AllStarLink, Inc. is an assembly of people selected to carry out the project and vision of Jim Dixon (SK).  Jim is now passed on and was the inventor of AllStar Link.  He is also responsible for many aspects of Asterisk and mainly wrote the app_rpt software application that makes Asterisk capable of being a full blown repeater controller, capable of several ports per computer host.  AllStar has always been an open source project, as Jim Dixon had no interest in selling it outright, or as a paid application.  To say the very least, Jim Dixon was all about open source.  The AllStar project is protected by GPL,<https://www.novell.com/coolsolutions/feature/1532.html> a license that's visible when viewing the Source Code of AllStarLink and every derivative of it.

The folks at AllStarLink put a lot of time, effort, and money into continuing the AllStar Link project.  They are fully responsible for vetting new members (making sure they a licensed amateur radio operators), issuing node numbers, running servers to allow connections between its members, and a website to make it all happen.  AllStarLink provides free support via several contact methods.   AllStarLink is (mainly) funded by several individuals who regularly donate to it.  In other words, it's generally free to the users.  This doesn't mean it's free to maintain.  There are real monthly costs associated with running it.  I've personally carried the monthly fees myself.  I'm not mentioning this for any recognition - I'm simply trying to let folks know it's not free to make this project available to the amateur public.

Jim Dixon was a brilliant man, but not a easy one to work with.  I had a few uncomfortable conversations with Jim myself.  But, you soon learned that it was what it was, and you played as he wanted.

The folks at HamVoIP had several ideas of their own and were mostly met with resistance from Jim.  That led to Jim making the statement that the folks at HamVoIP should fork the project, and do as they please.  That's exactly what happened, but there's a catch....

If you fork a project protected by the GPL, you must do one of two things:
1 - Use it for your own purposes and NOT distribute or support it publicly.
2 - Comply with the GPL and release your changes to the public.

If (and only if) you do the latter, are you allowed to redistribute your version of the work.  What does this mean?

It's perfectly legal to fork a Linux project, but, if you are going to redistribute a derivative to the general public, you MUST release the source code.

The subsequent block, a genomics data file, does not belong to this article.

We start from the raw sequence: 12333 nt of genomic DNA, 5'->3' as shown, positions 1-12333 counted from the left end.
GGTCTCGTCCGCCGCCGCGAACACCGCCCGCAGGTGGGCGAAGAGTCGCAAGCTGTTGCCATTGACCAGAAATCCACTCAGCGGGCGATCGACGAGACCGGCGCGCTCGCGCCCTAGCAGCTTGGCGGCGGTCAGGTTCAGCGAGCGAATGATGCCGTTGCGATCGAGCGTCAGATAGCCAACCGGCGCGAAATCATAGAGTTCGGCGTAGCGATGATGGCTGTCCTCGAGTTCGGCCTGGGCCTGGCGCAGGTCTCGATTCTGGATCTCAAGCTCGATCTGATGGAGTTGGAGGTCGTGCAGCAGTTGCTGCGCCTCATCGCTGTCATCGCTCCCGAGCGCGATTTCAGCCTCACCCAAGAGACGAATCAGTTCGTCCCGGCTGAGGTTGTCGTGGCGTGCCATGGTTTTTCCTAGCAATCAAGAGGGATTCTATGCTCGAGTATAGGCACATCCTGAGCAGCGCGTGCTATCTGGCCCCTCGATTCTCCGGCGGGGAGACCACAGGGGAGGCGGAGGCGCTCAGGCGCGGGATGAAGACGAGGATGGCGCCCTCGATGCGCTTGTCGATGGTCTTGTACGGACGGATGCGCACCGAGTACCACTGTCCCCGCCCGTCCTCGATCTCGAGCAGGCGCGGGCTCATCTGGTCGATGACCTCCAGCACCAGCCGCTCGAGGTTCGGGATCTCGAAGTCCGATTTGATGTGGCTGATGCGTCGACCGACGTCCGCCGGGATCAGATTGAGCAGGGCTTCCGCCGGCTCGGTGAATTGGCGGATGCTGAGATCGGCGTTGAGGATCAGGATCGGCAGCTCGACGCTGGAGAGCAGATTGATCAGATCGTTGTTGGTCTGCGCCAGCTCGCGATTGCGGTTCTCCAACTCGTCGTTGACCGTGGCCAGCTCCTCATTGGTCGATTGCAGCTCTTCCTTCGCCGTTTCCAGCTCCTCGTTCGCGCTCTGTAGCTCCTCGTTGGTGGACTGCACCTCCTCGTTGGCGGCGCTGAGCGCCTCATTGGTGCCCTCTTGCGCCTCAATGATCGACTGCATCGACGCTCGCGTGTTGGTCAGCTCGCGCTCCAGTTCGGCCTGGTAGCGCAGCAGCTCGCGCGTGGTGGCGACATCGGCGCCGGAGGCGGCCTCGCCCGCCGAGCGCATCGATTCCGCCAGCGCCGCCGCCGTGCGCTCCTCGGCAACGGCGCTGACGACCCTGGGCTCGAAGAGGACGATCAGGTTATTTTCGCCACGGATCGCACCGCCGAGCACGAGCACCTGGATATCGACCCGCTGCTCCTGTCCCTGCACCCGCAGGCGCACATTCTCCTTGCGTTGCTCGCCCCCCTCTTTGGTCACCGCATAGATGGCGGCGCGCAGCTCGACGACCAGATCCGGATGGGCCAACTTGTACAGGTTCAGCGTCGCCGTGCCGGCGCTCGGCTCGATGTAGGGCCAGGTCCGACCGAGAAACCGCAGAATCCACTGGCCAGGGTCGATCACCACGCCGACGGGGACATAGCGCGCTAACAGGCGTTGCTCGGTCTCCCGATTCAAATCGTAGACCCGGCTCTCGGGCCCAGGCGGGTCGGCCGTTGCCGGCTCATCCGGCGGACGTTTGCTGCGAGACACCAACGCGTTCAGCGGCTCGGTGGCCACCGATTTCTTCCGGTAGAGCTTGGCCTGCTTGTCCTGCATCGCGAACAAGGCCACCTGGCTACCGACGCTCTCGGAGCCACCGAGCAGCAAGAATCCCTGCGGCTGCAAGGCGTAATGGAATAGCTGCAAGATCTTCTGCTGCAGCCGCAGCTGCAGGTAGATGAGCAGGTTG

NO ONE would have an issue with the HamVoIP project if they simply complied, and released the source.   Wouldn't that be the "right" thing to do?

HamVoIP does not directly support the project financially, or otherwise.  They are not responsible for the membership.  In recent months, they are quick to take credit for all of AllStar, but they don't really have much to do with it.  They even go on to make a very negative public perception of all of the folks at AllStarLink.  For example, just go look at their home page and read the section on "August 15, 2018".  While the transition of making the server stack more reliable and diverse didn't go exactly as planned, we're not a bunch of buffoons either.  Personally, attacks like this hurt the core of what we're trying to do - continue with a great project.  They hurt me and the rest of the team personally - but we're supposed to pretend they don't exist.  Bryan has more time (and possibly more money) in the AllStar project than anyone else since Jim's passing.  Maybe now you understand his position more clearly.  AllStarLink is responsible for the most of it, but HamVoIP has led people to believe THEY are AllStar, but they're not.  And - now you know why.

Kevin Custer W3KKC
Board Member
AllStarLink, Inc.





From: App_rpt-users [mailto:app_rpt-users-bounces at lists.allstarlink.org] On Behalf Of william howell
Sent: Wednesday, December 19, 2018 6:59 AM
To: Users of Asterisk app_rpt
Subject: Re: [App_rpt-users] Allmon/2



For the powers to be or are,



Who is the "other group" claiming to be developers of Allstar that has and is being mentioned and what is the difference between this Allstar here and that Allstar there? Are the two not open source and both base source code the same?  Why are there apparently two different outlets and not just one as there was?

Only asking for my benefit and the benefit of others that still, like me, may not know.





Thank you,



William R Howell, CEO
Amphibicom, A Division of
Amphibian Technologies & Solutions
20587 State Highway 19 South Suite #13
Canton, Texas 75103
Office: 903-287-0069
Fax: 972-275-6069


-------------- next part --------------
An HTML attachment was scrubbed...
URL: <http://lists.allstarlink.org/pipermail/app_rpt-users/attachments/20181220/986b668f/attachment.html>


More information about the App_rpt-users mailing list